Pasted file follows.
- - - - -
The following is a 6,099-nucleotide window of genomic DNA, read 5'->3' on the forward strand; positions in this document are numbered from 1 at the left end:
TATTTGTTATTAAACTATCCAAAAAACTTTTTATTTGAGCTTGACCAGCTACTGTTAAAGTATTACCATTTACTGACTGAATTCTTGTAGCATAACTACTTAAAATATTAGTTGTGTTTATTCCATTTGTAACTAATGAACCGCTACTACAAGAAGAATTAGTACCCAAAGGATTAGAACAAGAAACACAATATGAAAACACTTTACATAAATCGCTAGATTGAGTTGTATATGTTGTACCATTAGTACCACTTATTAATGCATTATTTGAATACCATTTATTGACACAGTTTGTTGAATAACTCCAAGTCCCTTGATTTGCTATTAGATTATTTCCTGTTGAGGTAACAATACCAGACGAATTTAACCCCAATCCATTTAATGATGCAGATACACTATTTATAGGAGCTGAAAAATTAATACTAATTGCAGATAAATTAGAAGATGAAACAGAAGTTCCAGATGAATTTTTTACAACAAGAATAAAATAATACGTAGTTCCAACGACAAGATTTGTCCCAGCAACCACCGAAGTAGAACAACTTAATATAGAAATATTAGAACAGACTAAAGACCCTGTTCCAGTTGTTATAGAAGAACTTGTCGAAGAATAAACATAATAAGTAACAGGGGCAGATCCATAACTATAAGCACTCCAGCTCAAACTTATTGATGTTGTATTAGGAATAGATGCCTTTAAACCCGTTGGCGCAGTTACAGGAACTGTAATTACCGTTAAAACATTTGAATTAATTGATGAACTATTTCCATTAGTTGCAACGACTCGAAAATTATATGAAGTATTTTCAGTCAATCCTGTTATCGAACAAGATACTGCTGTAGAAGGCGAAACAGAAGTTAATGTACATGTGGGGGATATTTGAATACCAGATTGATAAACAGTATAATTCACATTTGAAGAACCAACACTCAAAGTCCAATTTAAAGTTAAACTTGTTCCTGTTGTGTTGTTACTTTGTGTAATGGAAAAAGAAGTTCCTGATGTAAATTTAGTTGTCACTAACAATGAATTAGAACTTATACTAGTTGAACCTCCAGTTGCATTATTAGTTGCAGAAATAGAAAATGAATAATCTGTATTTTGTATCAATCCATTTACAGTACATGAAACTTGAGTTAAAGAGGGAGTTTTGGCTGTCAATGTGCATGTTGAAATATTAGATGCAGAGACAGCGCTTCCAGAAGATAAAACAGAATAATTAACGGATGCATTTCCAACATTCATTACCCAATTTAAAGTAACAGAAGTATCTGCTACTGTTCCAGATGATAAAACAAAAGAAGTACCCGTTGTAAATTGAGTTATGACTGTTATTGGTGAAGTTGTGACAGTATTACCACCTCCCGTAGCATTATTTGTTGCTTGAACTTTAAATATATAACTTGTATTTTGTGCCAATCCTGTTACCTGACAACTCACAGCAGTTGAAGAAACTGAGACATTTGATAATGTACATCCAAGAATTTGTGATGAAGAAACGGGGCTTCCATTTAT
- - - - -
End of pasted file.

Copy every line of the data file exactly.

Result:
The following is a 6,099-nucleotide window of genomic DNA, read 5'->3' on the forward strand; positions in this document are numbered from 1 at the left end:
TATTTGTTATTAAACTATCCAAAAAACTTTTTATTTGAGCTTGACCAGCTACTGTTAAAGTATTACCATTTACTGACTGAATTCTTGTAGCATAACTACTTAAAATATTAGTTGTGTTTATTCCATTTGTAACTAATGAACCGCTACTACAAGAAGAATTAGTACCCAAAGGATTAGAACAAGAAACACAATATGAAAACACTTTACATAAATCGCTAGATTGAGTTGTATATGTTGTACCATTAGTACCACTTATTAATGCATTATTTGAATACCATTTATTGACACAGTTTGTTGAATAACTCCAAGTCCCTTGATTTGCTATTAGATTATTTCCTGTTGAGGTAACAATACCAGACGAATTTAACCCCAATCCATTTAATGATGCAGATACACTATTTATAGGAGCTGAAAAATTAATACTAATTGCAGATAAATTAGAAGATGAAACAGAAGTTCCAGATGAATTTTTTACAACAAGAATAAAATAATACGTAGTTCCAACGACAAGATTTGTCCCAGCAACCACCGAAGTAGAACAACTTAATATAGAAATATTAGAACAGACTAAAGACCCTGTTCCAGTTGTTATAGAAGAACTTGTCGAAGAATAAACATAATAAGTAACAGGGGCAGATCCATAACTATAAGCACTCCAGCTCAAACTTATTGATGTTGTATTAGGAATAGATGCCTTTAAACCCGTTGGCGCAGTTACAGGAACTGTAATTACCGTTAAAACATTTGAATTAATTGATGAACTATTTCCATTAGTTGCAACGACTCGAAAATTATATGAAGTATTTTCAGTCAATCCTGTTATCGAACAAGATACTGCTGTAGAAGGCGAAACAGAAGTTAATGTACATGTGGGGGATATTTGAATACCAGATTGATAAACAGTATAATTCACATTTGAAGAACCAACACTCAAAGTCCAATTTAAAGTTAAACTTGTTCCTGTTGTGTTGTTACTTTGTGTAATGGAAAAAGAAGTTCCTGATGTAAATTTAGTTGTCACTAACAATGAATTAGAACTTATACTAGTTGAACCTCCAGTTGCATTATTAGTTGCAGAAATAGAAAATGAATAATCTGTATTTTGTATCAATCCATTTACAGTACATGAAACTTGAGTTAAAGAGGGAGTTTTGGCTGTCAATGTGCATGTTGAAATATTAGATGCAGAGACAGCGCTTCCAGAAGATAAAACAGAATAATTAACGGATGCATTTCCAACATTCATTACCCAATTTAAAGTAACAGAAGTATCTGCTACTGTTCCAGATGATAAAACAAAAGAAGTACCCGTTGTAAATTGAGTTATGACTGTTATTGGTGAAGTTGTGACAGTATTACCACCTCCCGTAGCATTATTTGTTGCTTGAACTTTAAATATATAACTTGTATTTTGTGCCAATCCTGTTACCTGACAACTCACAGCAGTTGAAGAAACTGAGACATTTGATAATGTACATCCAAGAATTTGTGATGAAGAAACGGGGCTTCCATTTAT